Just five weeks after a Texas jury ordered Alex Jones to pay nearly $50 million to the parents of a child killed in the Sandy Hook school shooting, the far-right conspiracy theorist has already been dealt a major setback on the first day of his latest court battle.
Jones and his legal team have displayed a “stunningly cavalier attitude with respect to their discovery obligations,” and “consistently engaged in dilatory and obstructive discovery practices from the inception of these cases, right through to the trial,” Connecticut Superior Court Judge Barbara N. Bellis said from the bench Tuesday, before forbidding Jones from arguing that he and his company “did not profit from [their] Sandy Hook coverage.”
The trial stems from a lawsuit filed by eight families and retired FBI agent William Aldenberg, who say they were inundated with violent death threats and relentless abuse after Jones declared the 2012 Sandy Hook massacre a hoax.
In reality, 20 children and six teachers died at the Newtown, Connecticut, elementary school that day. Jones, who insisted the dead were in fact “crisis actors” playing roles to further a plot by the left-wing for stricter gun control laws, incited his followers to terrorize the victims’ families, the suit argued. And not only did he make their lives a living hell, he also profited handsomely from their pain, it said.
The discovery dispute erupted over a Google Analytics spreadsheet regarding audience numbers for InfoWars, Jones’ online show, which his team allegedly hid from the other side.
Although Jones, who is worth an estimated $270 million, is expected to testify, he did not appear in court on Tuesday.
Instead, Jones broadcast Infowars as normal, during which he claimed his accusers are “lying about us” in between continuing plugs for his “Brain Force Plus” nutritional supplements.
“He is just not able to control himself in any way,” Jones’ ex-wife Kelly told The Daily Beast midway through the first day’s hearings. “He is not a person who has any awareness, like you and I do… The jury trial Alex is facing while he engages in behaviors to con his audience to send him more money will be his day of reckoning.”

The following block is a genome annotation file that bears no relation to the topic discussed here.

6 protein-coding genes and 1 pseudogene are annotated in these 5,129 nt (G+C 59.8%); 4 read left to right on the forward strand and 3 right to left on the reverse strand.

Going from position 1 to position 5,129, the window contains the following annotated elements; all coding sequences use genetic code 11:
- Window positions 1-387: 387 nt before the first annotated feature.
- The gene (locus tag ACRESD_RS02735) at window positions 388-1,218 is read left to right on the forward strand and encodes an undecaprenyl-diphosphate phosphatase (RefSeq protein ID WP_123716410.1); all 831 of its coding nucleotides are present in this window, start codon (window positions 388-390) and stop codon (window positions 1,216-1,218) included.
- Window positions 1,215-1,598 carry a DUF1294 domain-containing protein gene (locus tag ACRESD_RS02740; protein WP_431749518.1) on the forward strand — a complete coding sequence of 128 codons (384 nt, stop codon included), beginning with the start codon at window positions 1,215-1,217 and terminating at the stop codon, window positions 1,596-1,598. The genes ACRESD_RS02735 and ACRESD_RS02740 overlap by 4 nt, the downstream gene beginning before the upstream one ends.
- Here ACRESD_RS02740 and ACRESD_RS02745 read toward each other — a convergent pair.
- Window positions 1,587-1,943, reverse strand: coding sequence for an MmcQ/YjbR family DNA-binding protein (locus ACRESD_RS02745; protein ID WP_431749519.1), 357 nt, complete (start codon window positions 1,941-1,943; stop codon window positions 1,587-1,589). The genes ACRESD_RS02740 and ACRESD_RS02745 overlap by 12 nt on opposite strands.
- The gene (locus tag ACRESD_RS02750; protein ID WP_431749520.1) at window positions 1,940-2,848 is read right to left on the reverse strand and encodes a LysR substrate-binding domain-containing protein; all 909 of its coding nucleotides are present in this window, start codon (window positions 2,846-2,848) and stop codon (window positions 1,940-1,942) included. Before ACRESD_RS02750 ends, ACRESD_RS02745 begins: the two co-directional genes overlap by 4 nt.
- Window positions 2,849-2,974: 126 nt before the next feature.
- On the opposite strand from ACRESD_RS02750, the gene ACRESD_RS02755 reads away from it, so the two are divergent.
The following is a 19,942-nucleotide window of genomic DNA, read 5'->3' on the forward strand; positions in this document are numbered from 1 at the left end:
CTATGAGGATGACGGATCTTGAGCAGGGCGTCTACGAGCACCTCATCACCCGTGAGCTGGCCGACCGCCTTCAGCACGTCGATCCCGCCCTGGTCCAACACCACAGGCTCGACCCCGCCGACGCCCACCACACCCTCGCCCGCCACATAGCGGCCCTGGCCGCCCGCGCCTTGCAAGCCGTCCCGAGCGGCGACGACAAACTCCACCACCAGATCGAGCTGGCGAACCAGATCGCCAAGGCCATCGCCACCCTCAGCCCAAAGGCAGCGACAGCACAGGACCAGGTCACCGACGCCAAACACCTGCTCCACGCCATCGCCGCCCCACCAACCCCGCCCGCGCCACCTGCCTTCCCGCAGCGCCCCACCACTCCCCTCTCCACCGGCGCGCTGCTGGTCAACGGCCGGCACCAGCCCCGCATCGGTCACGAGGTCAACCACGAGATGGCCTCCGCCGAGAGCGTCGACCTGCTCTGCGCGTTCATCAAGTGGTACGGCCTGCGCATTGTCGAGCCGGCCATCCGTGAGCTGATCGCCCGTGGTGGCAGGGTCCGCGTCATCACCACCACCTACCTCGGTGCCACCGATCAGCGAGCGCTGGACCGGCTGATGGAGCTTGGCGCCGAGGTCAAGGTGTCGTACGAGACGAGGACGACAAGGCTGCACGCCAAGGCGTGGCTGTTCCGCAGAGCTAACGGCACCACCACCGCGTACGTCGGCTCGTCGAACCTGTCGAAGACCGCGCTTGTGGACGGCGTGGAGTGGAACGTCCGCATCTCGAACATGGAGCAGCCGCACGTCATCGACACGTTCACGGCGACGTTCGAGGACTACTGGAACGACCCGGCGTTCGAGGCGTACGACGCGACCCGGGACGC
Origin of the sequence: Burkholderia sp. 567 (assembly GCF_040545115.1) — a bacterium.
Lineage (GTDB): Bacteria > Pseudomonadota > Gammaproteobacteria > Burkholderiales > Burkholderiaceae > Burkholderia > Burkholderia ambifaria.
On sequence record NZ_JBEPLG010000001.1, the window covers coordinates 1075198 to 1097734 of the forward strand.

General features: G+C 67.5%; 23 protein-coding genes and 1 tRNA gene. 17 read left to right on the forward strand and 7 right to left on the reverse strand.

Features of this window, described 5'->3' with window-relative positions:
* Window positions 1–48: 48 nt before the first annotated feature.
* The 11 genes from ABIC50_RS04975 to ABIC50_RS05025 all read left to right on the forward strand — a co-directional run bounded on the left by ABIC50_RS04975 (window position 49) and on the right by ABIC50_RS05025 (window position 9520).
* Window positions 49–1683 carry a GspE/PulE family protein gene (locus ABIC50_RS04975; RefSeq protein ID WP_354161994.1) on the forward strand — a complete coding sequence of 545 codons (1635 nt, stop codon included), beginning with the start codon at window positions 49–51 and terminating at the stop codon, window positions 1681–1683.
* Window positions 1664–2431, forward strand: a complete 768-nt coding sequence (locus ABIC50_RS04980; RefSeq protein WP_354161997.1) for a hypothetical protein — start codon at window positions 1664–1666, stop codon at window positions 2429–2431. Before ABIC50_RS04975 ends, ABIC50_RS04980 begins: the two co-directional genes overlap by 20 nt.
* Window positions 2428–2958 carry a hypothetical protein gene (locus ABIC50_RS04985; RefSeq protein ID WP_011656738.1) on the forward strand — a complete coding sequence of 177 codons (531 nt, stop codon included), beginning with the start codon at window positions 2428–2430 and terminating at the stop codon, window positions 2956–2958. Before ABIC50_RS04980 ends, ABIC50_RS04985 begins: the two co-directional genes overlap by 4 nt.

On Aug. 6, Jones lost a similar case in an Austin courtroom, which centered on a lawsuit alleging defamation and intentional infliction of emotional distress brought by the mother and father of Jesse Lewis, a 6-year-old boy who died at Sandy Hook. Neil Heslin and Scarlett Lewis asked for $150 million. They were awarded $4.1 million in compensatory damages and $45.2 million in punitive damages, for a total of $49.3 million.
“I can’t even describe the last nine and a half years, the living hell that I and others have had to endure because of the recklessness and negligence of Alex Jones,” Heslin said on the stand.
Jones has already been found guilty of defamation by default for not turning over records in this and a handful of other suits accusing him of targeting innocent people with fantastical—and entirely fictitious—accounts of what really happened at Sandy Hook. At the end of the new trial, which is expected to take about four weeks, a six-person jury will decide on monetary damages.
In opening statements, Chris Mattei, who is representing the eight Sandy Hook families and Special Agent Aldenberg, emphasized the wholly misleading way Jones framed the tragedy at Sandy Hook. Jones told his viewers that the “government staged it,” that “people knew about it in advance,” and that parents were “reading from a script,” Mattei said.
Immediately after a Sept. 24, 2014, article was published on Infowars under the headline, “FBI Says No One Killed at Sandy Hook,” which was obviously not true, Jones’ company earned $232,000 in one day, Mattei told the jury. He then displayed a text message on a screen, reading, “We ended up about $810K yesterday.”
“One day,” Mattei told the jury. “Do the math.”
In his own opening statement, Jones attorney Norm Pattis argued that his client’s accusers have “exaggerated” the extent of the harms they suffered, and claimed they are “transforming their grievances into political weapons.”
When Pattis suddenly veered into criticism of Hillary Clinton for using Jones’ name to “degrade her opponent” during the 2016 presidential campaign, Bellis cut him off and warned Pattis to “finish your opening or be seated.”
After he did it again, and received a second admonishment from Bellis, the ponytailed Pattis continued on, describing Jones as, variously, a “scapegoat,” and a “whipping boy” merely fighting for his First Amendment rights.
“He’s an angry populist warning you about a loss of significance in your own life,” Pattis said. “Ever heard of Davos? The World Economic Forum? He’ll tell you about that.”
But, according to Pattis, “He’s also the guy who worries the chemicals in our water might be turning frogs gay, weather balloons or secret government weapons… trails [from] airplanes that are seeded with toxins that are destroying and controlling us. That Hillary abuses children, that pedophiles run the government, and that people actually eat babies to remain forever young. Which of these messages do we take seriously enough to regard him as a threat we should shut off? At what point do we regard [someone] as the crank on the village green person we can walk away from? … The haters want him silenced.”
The Daily Beast